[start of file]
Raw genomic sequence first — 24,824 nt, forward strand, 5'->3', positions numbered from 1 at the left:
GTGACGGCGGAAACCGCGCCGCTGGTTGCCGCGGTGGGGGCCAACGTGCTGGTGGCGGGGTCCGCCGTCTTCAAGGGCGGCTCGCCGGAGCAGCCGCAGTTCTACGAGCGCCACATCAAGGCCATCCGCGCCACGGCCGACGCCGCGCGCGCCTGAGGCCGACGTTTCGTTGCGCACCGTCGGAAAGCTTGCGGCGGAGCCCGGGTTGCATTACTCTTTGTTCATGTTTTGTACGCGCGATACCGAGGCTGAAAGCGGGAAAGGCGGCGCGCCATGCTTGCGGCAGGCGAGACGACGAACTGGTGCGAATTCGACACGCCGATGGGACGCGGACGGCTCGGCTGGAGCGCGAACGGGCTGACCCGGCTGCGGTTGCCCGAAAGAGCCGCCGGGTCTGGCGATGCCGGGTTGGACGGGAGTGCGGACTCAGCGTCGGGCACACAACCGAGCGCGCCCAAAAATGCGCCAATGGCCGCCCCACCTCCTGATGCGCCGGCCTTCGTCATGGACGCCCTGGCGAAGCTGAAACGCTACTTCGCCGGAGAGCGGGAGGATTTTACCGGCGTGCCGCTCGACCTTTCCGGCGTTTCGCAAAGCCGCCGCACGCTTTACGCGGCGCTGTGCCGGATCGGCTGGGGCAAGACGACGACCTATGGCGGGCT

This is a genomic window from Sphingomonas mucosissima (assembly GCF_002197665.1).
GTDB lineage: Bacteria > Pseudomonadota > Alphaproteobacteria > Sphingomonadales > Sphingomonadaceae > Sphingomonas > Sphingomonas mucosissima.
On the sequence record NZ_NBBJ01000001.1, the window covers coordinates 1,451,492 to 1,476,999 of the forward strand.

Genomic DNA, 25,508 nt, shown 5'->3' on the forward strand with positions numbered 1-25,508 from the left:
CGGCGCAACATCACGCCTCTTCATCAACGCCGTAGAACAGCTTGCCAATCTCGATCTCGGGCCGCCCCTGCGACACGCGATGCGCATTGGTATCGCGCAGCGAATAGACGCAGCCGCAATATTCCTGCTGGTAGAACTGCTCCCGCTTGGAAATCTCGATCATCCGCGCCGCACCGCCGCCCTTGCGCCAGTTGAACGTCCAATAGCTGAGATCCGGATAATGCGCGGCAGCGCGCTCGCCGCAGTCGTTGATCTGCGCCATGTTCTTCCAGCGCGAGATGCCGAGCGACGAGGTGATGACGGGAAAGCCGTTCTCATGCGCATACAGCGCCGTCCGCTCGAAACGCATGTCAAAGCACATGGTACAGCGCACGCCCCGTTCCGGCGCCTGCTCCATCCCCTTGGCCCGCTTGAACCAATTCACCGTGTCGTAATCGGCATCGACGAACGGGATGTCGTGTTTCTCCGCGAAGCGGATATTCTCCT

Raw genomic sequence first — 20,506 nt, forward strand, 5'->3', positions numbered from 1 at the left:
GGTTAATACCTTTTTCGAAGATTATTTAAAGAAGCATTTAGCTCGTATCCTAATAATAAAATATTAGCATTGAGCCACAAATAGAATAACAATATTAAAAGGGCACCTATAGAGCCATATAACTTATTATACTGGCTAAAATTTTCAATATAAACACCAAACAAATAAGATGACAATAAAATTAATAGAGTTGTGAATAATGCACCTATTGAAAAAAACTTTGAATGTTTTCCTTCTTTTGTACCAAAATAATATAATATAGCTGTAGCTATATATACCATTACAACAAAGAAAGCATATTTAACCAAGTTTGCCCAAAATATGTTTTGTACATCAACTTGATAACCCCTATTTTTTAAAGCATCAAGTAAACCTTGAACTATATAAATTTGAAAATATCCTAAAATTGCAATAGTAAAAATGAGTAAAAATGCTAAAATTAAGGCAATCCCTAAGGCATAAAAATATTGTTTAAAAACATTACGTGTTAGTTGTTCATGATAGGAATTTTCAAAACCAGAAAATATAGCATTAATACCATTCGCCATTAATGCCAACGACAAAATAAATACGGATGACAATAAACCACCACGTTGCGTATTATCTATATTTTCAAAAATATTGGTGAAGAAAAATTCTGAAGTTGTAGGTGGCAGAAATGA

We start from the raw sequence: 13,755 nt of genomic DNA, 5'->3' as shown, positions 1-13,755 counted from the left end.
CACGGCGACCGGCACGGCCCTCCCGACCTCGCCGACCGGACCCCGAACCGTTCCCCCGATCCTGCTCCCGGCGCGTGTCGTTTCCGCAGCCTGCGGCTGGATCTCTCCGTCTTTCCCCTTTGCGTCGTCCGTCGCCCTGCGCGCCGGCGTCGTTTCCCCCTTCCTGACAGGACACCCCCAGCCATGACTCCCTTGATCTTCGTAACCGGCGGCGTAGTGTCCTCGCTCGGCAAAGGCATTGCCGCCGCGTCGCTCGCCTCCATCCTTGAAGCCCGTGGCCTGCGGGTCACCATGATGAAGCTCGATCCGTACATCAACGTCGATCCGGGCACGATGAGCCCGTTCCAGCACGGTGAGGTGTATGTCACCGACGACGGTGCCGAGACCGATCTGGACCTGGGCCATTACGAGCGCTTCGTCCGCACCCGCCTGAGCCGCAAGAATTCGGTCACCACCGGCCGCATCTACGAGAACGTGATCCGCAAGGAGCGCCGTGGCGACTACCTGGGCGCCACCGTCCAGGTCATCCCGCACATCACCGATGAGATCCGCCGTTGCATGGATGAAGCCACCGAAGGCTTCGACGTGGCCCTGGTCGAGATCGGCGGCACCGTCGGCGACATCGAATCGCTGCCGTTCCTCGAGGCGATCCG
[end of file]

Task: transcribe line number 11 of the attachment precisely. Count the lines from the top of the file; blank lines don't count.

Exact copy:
CACGGCGACCGGCACGGCCCTCCCGACCTCGCCGACCGGACCCCGAACCGTTCCCCCGATCCTGCTCCCGGCGCGTGTCGTTTCCGCAGCCTGCGGCTGGATCTCTCCGTCTTTCCCCTTTGCGTCGTCCGTCGCCCTGCGCGCCGGCGTCGTTTCCCCCTTCCTGACAGGACACCCCCAGCCATGACTCCCTTGATCTTCGTAACCGGCGGCGTAGTGTCCTCGCTCGGCAAAGGCATTGCCGCCGCGTCGCTCGCCTCCATCCTTGAAGCCCGTGGCCTGCGGGTCACCATGATGAAGCTCGATCCGTACATCAACGTCGATCCGGGCACGATGAGCCCGTTCCAGCACGGTGAGGTGTATGTCACCGACGACGGTGCCGAGACCGATCTGGACCTGGGCCATTACGAGCGCTTCGTCCGCACCCGCCTGAGCCGCAAGAATTCGGTCACCACCGGCCGCATCTACGAGAACGTGATCCGCAAGGAGCGCCGTGGCGACTACCTGGGCGCCACCGTCCAGGTCATCCCGCACATCACCGATGAGATCCGCCGTTGCATGGATGAAGCCACCGAAGGCTTCGACGTGGCCCTGGTCGAGATCGGCGGCACCGTCGGCGACATCGAATCGCTGCCGTTCCTCGAGGCGATCCG